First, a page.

A 2 week nibble of the Inside Passage: Longbranch to Nanaimo

Discussion in 'Trip Reports' started by rheag, Jul 18, 2010.

  1. rheag

    rheag Paddler

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    Having completed a couple of 1 week kayak trips and digested several accounts of kayaking the Inside Passage (e.g. ”Homelands”, ”Spirited Waters” , “Paddle to Seattle”), attempting a 2 week 225+ mile nibble of it seemed like an exciting and feasible accomplishment for Toffer and I; an excellent way to use our vacation time. As the trip approached 2 weeks started sounding pretty daunting... Although I consider myself an ‘outdoorsy’ person, I had never lived outside for such a stretch. Would I crave the urban lifestyle or trade my apartment for a tent when I got back? Would Toffer and I get sick of each other or grow closer? Would others we encountered think we smelled bad? Could I handle going that long without fresh veggies? Never did I question, or realize maybe I should question ‘will we survive?’

    Although we didn’t have the confidence that dry suits provide, our path wriggled through the most populated parts of the Inside Passage in fairly ‘protected’ waters. We had flexibility to work a few bad weather days into the itinerary if necessary. We prepared with emergency gear and decent paddling skills. We felt ready, competent and safe. Only when we were fully immersed in the trip did we encounter situations that really opened my eyes to the dangers of the water, to the fragility of us little toothpicks bobbing around in the powerful seas. My respect for the forces that affect kayakers and kayakers who face them grew exponentially on this journey.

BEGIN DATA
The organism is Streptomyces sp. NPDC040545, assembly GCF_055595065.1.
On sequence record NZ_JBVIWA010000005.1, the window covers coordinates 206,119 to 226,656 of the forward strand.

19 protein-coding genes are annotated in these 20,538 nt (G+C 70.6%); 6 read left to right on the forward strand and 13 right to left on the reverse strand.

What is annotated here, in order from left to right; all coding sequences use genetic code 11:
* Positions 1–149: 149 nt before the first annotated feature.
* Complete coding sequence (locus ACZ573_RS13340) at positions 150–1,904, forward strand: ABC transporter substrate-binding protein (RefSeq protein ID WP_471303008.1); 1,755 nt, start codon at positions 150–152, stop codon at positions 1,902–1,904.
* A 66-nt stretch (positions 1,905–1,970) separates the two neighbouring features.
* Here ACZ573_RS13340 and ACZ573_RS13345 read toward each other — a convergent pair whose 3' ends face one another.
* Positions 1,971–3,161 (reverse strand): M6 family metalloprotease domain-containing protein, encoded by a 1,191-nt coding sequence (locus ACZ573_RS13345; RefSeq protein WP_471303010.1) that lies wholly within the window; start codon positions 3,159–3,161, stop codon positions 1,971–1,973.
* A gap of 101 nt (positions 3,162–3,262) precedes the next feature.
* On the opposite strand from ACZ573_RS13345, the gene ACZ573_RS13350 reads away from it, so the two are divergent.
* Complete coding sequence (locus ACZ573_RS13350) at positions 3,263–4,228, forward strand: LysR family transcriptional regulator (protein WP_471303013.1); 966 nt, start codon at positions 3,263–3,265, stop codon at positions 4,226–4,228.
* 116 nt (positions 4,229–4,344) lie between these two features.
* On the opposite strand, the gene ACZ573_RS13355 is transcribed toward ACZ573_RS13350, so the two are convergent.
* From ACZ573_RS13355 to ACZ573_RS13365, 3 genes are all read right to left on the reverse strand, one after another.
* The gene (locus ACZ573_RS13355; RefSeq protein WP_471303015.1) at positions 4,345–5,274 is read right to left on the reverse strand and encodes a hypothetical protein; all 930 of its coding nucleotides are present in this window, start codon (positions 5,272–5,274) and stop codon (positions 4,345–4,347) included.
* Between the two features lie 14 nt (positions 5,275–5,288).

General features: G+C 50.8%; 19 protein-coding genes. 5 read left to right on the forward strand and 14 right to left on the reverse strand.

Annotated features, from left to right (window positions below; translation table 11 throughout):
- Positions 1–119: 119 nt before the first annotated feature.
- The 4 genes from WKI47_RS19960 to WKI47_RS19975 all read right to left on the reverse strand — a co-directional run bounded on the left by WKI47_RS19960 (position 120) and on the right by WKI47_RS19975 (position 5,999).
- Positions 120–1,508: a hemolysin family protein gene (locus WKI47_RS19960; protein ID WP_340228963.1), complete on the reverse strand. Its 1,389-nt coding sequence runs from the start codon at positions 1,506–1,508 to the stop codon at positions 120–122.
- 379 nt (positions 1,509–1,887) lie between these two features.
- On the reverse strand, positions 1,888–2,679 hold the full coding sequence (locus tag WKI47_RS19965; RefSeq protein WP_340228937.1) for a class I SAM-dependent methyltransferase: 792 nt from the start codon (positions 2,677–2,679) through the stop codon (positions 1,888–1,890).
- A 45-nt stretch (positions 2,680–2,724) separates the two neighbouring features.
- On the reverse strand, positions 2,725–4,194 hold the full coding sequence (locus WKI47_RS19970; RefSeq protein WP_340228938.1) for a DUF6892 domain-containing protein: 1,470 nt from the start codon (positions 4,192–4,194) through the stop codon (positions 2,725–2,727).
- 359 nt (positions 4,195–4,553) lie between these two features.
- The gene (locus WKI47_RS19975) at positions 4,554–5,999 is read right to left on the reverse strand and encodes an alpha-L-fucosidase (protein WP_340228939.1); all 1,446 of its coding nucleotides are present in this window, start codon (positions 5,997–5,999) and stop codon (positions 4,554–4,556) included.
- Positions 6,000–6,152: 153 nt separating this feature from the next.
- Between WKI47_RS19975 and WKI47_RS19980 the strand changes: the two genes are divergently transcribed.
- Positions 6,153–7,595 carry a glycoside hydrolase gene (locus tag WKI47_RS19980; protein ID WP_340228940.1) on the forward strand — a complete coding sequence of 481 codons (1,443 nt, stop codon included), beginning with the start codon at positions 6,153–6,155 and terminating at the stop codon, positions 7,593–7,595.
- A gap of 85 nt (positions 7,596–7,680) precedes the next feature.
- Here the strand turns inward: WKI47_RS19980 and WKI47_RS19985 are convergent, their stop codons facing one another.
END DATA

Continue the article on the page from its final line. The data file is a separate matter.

Overall the trip inspired, challenged and strengthened our minds and bodies. By the end of the 2 weeks I wondered if I should check my family tree for Popeye. We encountered a diverse medley of conditions – both golden sunny days with flat waters and abundant sea creatures, and wavy windy days that kept our hands glued to our paddles. Seals and bald eagles popped in almost daily to check on us, and even a few dolphins, otters, and sea lions made an appearance. Due to our duo bear canisters, we encountered no aggressive critter trouble at camp. Weather-wise the first week was dominated by SW winds and onshore flow, along with cool air and common cloudiness. The second week we saw a shift to offshore flow, NW winds and hot clear days. Some gear ran away from us over the course of the trip and we adjusted our itinerary a few times, but in the broad scheme of things the trip was a smashing success.

    Summary:
    15 days of kayaking, June 26-July 10, 2010.
    Approximate daily miles: 18, 21, 12, 29, 24, 22, 0, 10* ,18*, 25, 0, 25, 13, 10*, 0.5*. *=rough conditions.
    See the map for our route:


    South Puget Sound: